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We love the companionship pets provide - and this sometimes extends to our sleeping routines. But you need to lay out ground rules if your pet is going to get into bed with you...
Having a pet sleeping on your bed - whether you’re a dog or a cat person - can provide comfort, safety and for many, a good night’s sleep.
But it’s not as harmonious as you’d like sometimes, with dogs taking up space, cats shedding hair and, well, let’s just say some animals aren’t as sweet smelling as freshly-washed sheets.
So we’ve come up with 5 rules you need to follow if you and your best friend are going to get a good night’s sleep.
1. Change the bedding more often
While cats may be seen as clean animals, and your dog has just had its bath (whether it wanted it or not), letting your pet sleep in your bed means you’re going to have to change your sheets more often.
From hairs and dirt to fleas, animals can make a clean duvet dirty in just a couple of days.
If they have their favourite spot on the bed, try providing a blanket for them to sleep on to minimise contact with your bedding.
2. Not while they’re shedding
At certain times of the year some animals will shed more than usual. This usually happens as the summer arrives, as your pet gets rid of their winter coat. This can be a nightmare not just for your bedding but for the house in general.
Try and let them get outdoors more often as rolling around in the grass and running through bushes can help them remove some of the excess hair. If they insist of sleeping on your bed, comb their hair and try and remove as much as you can before bed.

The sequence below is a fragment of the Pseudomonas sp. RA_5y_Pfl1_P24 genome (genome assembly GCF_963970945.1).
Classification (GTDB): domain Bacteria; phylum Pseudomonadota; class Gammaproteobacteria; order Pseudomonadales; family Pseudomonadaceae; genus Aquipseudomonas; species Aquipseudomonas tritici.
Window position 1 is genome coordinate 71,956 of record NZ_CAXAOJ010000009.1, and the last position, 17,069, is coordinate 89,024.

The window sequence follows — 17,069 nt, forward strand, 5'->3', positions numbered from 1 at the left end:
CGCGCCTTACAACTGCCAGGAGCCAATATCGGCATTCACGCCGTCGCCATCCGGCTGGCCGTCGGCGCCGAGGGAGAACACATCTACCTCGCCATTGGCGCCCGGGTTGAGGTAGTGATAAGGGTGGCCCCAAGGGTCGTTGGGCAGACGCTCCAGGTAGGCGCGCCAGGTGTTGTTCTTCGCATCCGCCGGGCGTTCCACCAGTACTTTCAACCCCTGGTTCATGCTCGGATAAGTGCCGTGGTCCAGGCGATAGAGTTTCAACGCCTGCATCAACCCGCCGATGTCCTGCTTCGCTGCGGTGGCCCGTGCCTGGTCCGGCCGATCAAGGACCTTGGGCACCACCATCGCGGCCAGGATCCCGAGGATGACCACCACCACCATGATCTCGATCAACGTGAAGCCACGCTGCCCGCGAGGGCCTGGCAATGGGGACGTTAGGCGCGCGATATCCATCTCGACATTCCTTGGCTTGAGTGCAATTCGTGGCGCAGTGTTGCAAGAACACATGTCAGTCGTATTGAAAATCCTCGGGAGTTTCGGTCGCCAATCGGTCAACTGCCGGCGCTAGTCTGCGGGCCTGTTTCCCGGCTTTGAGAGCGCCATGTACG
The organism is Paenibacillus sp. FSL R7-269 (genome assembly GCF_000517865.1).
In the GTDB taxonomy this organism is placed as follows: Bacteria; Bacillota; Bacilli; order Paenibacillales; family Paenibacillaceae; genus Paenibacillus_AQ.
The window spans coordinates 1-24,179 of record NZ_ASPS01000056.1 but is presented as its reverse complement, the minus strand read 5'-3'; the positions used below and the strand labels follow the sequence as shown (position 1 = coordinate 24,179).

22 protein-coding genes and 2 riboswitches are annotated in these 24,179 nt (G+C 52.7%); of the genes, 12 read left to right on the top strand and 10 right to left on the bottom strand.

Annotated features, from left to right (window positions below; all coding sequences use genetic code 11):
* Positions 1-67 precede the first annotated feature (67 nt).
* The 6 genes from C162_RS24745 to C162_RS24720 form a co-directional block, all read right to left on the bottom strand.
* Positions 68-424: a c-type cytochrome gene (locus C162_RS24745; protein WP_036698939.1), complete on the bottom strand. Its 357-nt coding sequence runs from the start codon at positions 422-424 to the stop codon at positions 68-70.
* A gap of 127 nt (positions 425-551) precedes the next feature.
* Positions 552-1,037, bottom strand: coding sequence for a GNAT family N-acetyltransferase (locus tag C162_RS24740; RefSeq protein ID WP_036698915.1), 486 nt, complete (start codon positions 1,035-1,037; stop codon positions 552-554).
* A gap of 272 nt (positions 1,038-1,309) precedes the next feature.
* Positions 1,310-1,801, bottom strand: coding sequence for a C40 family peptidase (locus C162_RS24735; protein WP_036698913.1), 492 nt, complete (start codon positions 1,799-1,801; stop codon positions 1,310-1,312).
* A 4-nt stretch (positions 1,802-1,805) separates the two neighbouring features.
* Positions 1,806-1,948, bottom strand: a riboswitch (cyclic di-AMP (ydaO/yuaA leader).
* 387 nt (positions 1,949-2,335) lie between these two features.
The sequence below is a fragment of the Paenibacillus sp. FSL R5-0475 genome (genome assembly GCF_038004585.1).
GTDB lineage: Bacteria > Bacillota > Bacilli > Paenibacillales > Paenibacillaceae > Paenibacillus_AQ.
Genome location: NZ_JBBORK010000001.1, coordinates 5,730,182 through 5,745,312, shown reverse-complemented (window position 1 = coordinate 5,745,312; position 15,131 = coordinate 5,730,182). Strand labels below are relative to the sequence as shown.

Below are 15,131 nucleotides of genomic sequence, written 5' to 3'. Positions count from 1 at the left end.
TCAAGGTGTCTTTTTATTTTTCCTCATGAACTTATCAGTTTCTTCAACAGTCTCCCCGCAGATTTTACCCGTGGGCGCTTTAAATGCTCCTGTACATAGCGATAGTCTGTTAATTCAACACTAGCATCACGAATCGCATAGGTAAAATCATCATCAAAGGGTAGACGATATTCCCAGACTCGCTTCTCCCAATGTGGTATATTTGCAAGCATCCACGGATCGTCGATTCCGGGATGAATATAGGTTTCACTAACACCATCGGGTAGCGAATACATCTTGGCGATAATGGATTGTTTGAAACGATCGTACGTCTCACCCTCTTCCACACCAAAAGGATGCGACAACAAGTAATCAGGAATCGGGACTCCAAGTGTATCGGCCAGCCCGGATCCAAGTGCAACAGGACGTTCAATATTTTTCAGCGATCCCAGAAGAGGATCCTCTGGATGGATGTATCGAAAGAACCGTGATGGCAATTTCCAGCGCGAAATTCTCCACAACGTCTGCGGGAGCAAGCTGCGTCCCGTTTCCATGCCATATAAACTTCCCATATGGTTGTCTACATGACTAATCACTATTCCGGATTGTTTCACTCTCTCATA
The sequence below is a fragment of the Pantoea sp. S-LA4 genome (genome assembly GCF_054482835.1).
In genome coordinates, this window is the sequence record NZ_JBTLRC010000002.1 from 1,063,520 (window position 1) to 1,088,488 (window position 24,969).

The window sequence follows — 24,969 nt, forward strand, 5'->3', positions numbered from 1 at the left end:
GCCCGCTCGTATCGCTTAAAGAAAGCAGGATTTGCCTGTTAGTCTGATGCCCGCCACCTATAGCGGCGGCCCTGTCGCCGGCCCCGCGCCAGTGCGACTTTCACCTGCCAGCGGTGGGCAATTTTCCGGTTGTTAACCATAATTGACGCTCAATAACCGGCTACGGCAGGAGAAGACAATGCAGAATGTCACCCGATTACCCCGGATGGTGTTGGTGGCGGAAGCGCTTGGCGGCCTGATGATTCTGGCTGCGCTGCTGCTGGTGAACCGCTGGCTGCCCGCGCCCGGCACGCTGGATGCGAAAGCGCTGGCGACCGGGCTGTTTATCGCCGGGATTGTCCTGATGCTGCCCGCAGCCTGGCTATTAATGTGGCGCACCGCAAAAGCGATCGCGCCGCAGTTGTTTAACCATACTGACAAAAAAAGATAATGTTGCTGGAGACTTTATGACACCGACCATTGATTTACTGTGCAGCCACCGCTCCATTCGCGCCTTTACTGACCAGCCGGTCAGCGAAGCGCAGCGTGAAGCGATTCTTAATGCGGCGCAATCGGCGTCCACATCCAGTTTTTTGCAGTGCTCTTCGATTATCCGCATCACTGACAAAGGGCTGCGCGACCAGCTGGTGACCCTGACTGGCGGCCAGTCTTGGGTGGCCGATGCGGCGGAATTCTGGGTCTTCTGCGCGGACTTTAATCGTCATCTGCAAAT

3. Not with small children
Kids love pets and pets, usually, love kids. But if you’ve got babies that are co-sleeping with you make sure that your pets do not sleep in the same bed.
A large dog could easily roll over onto a baby and stop them from breathing.
4. Only when invited
It’s important that you’re in charge of your bedroom and you say whether the pet sleeps on the bed or not.
To help establish this relationship, only allow them on the bed when invited. Once you’re in bed, make them stay on the floor for 10 minutes.
They should also be calm before you allow them up. If they’re running around or trying to get on, keep them off. Once they’ve settled, let them up. And it should be just them – not them and their favourite toys.
5. No bad behaviour
If your pet has passed the test and has been allowed on your bed, they should know it’s a place for sleeping only. Don’t engage with them in any form of play.
Stroking is fine but if they start to bite, scratch or push you off then they need to go on the floor. You need to be strict with them otherwise you face being woken up in the middle of the night with a dog pawing at your sheets with a ball in their mouth.
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